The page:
By now you will have seen and read so much coverage of the attacks in Paris that you won’t be interested in much more from me, but I’ll just offer you this:
Before Harfleur, Henry V urged his English army to “stiffen the sinews, summon up the blood, disguise fair nature with hard-favour’d rage”. Well, I’ll nail my colours to the mast and say that, as things stand, Islam is incompatible with secular, liberal, Western democracy. Since the attacks I’ve read a very good piece in The Times written by Usama Hasan a Muslim and an academic. He argues that an Islamic reformation is, in fact, under way, and he cites several admirable examples. My concern, and that of many others who commented in the newspaper on that article, is expressed in the question: how long do you want? To me, Islam has been going backwards for centuries. In the 10th and 12th centuries it could boast learned people such as Avicenna and Averroes. The latter was even portrayed by Raphael in his fresco masterpiece, “The School of Athens”.
The nihilistic extremists of IS, al Qaeda, Boko Haram etc are beyond any reformatory arguments in my view. At the same time we should remember that such groups are killing far more people in other countries than in Western Europe. They need to be destroyed. Period. My concern is that there are hundreds of thousands, if not millions of ‘ordinary’ Muslims out there who may be open to persuasion but that the process will take far too long. I’m referring to the very many who protested against, and even burnt, Salman Rushdie’s book, ‘The Satanic Verses’, and who protested against the Danish cartoons. Then there were the brothers who carried out the Charlie Hebdo shootings, although they claimed affiliation to one of the al Qaeda offshoots so could be put into the ‘militant’ bracket. In the case of ‘The Satanic Verses’ and the Danish cartoons, the protests were violent and Muslims were seen on the streets of London bearing banners saying such things as ‘Death to those who insult Islam’. An Islamic leader, the spiritual leader of Iran, even issued a death warrant against Rushdie Those actions represent a widespread rejection of western culture. Any internal reformation within Islam -and it does need to come from within- needs to happen quickly otherwise the West may well descend into fear and paranoia as appears to be happening with the rise of the far right in France and Holland and in some Republican circles in the US; the idiot Trump has even called for Muslims to be registered.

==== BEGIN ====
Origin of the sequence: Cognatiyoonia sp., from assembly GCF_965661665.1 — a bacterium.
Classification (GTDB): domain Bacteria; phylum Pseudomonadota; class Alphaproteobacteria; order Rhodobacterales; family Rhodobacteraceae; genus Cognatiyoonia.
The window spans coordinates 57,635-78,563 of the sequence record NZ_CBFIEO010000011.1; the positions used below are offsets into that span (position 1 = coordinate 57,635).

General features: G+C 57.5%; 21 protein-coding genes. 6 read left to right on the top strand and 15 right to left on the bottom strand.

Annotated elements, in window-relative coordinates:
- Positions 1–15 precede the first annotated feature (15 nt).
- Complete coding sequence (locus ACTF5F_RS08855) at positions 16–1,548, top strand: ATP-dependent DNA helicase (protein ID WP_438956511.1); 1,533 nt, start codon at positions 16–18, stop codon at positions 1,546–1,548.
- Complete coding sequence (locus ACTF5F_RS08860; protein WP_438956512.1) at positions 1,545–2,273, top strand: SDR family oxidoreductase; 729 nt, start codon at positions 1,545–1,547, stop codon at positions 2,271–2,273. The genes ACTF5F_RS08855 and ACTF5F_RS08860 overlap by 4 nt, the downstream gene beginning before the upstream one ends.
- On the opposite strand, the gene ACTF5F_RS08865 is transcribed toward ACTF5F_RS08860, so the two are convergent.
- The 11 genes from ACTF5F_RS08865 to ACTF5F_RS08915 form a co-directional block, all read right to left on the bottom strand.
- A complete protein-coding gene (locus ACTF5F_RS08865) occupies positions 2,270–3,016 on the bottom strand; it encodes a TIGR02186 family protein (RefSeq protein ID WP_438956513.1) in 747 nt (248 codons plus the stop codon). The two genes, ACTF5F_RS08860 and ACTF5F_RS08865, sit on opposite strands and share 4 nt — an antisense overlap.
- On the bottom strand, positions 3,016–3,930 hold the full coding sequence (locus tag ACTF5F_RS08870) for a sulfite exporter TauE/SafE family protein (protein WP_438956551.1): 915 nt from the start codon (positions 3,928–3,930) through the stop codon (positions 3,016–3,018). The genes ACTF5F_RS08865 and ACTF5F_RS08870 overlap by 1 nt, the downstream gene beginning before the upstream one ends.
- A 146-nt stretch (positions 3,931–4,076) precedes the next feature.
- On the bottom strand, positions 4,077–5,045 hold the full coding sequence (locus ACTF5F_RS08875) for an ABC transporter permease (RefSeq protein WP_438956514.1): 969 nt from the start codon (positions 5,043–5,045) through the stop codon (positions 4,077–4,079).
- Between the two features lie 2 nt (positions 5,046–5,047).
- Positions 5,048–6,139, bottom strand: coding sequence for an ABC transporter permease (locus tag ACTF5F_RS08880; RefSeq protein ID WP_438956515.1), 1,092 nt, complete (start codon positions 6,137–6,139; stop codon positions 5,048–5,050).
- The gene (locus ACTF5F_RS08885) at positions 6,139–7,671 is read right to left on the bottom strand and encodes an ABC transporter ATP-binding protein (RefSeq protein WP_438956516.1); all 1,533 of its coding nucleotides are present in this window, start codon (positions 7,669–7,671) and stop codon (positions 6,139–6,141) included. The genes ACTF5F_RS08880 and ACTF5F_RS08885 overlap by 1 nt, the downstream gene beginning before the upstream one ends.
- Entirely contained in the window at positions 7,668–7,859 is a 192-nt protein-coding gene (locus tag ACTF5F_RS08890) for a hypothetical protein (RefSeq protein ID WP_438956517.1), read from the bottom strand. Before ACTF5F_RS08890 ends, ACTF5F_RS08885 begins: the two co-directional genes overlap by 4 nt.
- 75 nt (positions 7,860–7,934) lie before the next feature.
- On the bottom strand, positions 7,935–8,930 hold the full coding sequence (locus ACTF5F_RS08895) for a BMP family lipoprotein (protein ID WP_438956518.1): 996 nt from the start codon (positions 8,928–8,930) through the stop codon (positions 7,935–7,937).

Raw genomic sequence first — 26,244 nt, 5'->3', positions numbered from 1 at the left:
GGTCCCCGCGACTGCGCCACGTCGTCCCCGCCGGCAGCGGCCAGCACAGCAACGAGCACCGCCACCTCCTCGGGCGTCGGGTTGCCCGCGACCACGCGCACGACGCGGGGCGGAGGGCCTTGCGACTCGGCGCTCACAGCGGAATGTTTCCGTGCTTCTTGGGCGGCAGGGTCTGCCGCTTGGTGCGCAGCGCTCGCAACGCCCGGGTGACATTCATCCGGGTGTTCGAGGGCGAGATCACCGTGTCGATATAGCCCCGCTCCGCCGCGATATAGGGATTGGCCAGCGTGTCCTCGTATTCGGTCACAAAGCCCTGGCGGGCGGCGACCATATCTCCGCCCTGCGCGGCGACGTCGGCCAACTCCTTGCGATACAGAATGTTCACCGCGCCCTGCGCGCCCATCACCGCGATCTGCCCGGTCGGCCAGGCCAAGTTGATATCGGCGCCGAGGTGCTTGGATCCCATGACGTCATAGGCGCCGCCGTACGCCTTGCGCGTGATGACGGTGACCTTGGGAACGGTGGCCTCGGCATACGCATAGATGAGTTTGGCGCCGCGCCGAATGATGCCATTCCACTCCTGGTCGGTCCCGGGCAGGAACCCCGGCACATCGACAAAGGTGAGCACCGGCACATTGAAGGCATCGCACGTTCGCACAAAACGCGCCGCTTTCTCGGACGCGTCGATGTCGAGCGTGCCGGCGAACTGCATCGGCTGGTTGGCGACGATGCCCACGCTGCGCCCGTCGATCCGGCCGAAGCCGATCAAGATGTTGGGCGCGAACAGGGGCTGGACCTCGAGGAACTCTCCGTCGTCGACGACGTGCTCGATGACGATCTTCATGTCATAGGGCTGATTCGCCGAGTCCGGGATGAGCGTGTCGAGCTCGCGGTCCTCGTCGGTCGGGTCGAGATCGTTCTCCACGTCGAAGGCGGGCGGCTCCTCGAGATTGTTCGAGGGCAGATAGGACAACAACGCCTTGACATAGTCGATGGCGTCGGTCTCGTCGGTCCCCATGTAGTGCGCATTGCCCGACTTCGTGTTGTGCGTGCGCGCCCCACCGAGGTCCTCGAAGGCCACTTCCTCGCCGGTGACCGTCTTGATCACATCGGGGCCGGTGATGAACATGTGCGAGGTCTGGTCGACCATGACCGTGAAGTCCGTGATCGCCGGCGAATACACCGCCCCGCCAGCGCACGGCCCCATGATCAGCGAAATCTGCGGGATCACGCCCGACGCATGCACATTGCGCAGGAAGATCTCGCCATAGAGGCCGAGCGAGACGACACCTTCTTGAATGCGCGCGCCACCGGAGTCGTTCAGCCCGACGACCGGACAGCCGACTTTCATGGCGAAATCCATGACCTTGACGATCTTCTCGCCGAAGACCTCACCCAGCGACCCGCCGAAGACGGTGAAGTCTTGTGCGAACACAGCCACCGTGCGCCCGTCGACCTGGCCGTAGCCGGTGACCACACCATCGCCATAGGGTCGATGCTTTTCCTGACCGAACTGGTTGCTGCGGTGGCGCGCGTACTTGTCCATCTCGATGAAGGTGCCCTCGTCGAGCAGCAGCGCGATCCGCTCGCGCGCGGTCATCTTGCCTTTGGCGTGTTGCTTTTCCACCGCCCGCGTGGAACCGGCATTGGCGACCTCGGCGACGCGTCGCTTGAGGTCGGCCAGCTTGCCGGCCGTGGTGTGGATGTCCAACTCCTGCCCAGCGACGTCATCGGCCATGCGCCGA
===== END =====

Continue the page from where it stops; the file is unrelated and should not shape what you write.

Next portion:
End of sermon….for now.
One positive aspect of these dark events has been the outpouring of support for France. Prior to last Tuesday’s soccer international between England and France in London, everyone, English and French alike, sang La Marseillaise while the Wembley arch was lit up in the colours of the tricolore and the French national motto of ‘Liberté, Égalité, Fraternité‘ was displayed in lights at the stadium. From my observations, the French have been extremely grateful for all the support they have received.
Sue’s vernissage, the official opening of her art exhibition in nearby Pré-en-Pail which I mentioned in my last post, wasn’t a success, I’m afraid. The organisers, those council officials responsible for art & culture, made no effort to create any sort of event. The instructions we received said that we could invite only 3 guests and that the council would issue all other invitations. It’s just as well that our three came, as otherwise there would have been no-one there apart from three officials and two reporters from local papers. This was a real let down for Sue after her successful vernissage at Condé-sur-Sarthe last year. At least we got a couple of free glasses of cider plus some nibbles.
On a brighter note, here are a couple of autumnal photos of Alice & George. Alice only goes on short walks now because of her arthritis.
And on an even brighter note, sunset across the road….As the British humorist and author the late Alan Coren once wrote: “Red Sky at Night, Refinery’s Alight”.
A final word on the Rugby World Cup. It occurred to me that all the matches were played on pristine green pitches. Back in the day, in cooler, wetter climes, you didn’t consider yourself as having played in a REAL game of rugby unless you came off the pitch covered in mud….This is from the 70s. It’s the England forward, Fran Cotton, plus two teammates (?..Who would know?) taking part, I believe, in a match in New Zealand:
Just a thought. It appears to me that as channels of communication multiply, we sometimes find our vocabulary decreasing. There is management speak, of course, with phrases such as “24/7” and “going forward” but I can’t help notice the proliferation of the adjective ‘amazing’. It’s everywhere. I recently heard one person on the radio use that word five times in the same interview. Don’t they know that there is such a thing as a Thesaurus and it isn’t to be found in the Natural History Museum? Astonishing!
Gallery Susan: Here are the latest from Sue’s brush. She has continued with the Maori theme but, lately, she has rowed out further into Polynesia, even as far as Tahiti. I hope the currents bring her back. À Bientôt